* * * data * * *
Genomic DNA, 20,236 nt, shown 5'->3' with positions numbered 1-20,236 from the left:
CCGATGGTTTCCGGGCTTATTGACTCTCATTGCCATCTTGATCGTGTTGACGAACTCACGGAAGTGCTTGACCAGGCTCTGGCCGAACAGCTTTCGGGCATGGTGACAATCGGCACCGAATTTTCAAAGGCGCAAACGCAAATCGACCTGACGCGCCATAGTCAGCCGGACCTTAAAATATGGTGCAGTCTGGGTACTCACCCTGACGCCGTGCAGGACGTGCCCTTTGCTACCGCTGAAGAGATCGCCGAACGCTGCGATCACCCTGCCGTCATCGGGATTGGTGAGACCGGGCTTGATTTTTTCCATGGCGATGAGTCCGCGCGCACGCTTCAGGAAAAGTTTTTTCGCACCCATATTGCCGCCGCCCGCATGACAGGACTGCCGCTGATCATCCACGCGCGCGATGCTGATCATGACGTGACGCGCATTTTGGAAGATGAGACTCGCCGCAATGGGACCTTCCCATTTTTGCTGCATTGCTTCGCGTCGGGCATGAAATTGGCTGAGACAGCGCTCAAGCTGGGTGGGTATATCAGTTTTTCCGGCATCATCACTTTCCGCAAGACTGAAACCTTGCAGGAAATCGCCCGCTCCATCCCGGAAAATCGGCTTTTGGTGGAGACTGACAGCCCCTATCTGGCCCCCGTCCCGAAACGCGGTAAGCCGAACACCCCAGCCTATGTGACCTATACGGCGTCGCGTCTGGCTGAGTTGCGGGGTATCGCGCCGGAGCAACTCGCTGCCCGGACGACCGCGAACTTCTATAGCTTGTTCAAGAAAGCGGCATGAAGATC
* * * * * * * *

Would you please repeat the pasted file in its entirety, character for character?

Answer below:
Genomic DNA, 20,236 nt, shown 5'->3' with positions numbered 1-20,236 from the left:
CCGATGGTTTCCGGGCTTATTGACTCTCATTGCCATCTTGATCGTGTTGACGAACTCACGGAAGTGCTTGACCAGGCTCTGGCCGAACAGCTTTCGGGCATGGTGACAATCGGCACCGAATTTTCAAAGGCGCAAACGCAAATCGACCTGACGCGCCATAGTCAGCCGGACCTTAAAATATGGTGCAGTCTGGGTACTCACCCTGACGCCGTGCAGGACGTGCCCTTTGCTACCGCTGAAGAGATCGCCGAACGCTGCGATCACCCTGCCGTCATCGGGATTGGTGAGACCGGGCTTGATTTTTTCCATGGCGATGAGTCCGCGCGCACGCTTCAGGAAAAGTTTTTTCGCACCCATATTGCCGCCGCCCGCATGACAGGACTGCCGCTGATCATCCACGCGCGCGATGCTGATCATGACGTGACGCGCATTTTGGAAGATGAGACTCGCCGCAATGGGACCTTCCCATTTTTGCTGCATTGCTTCGCGTCGGGCATGAAATTGGCTGAGACAGCGCTCAAGCTGGGTGGGTATATCAGTTTTTCCGGCATCATCACTTTCCGCAAGACTGAAACCTTGCAGGAAATCGCCCGCTCCATCCCGGAAAATCGGCTTTTGGTGGAGACTGACAGCCCCTATCTGGCCCCCGTCCCGAAACGCGGTAAGCCGAACACCCCAGCCTATGTGACCTATACGGCGTCGCGTCTGGCTGAGTTGCGGGGTATCGCGCCGGAGCAACTCGCTGCCCGGACGACCGCGAACTTCTATAGCTTGTTCAAGAAAGCGGCATGAAGATC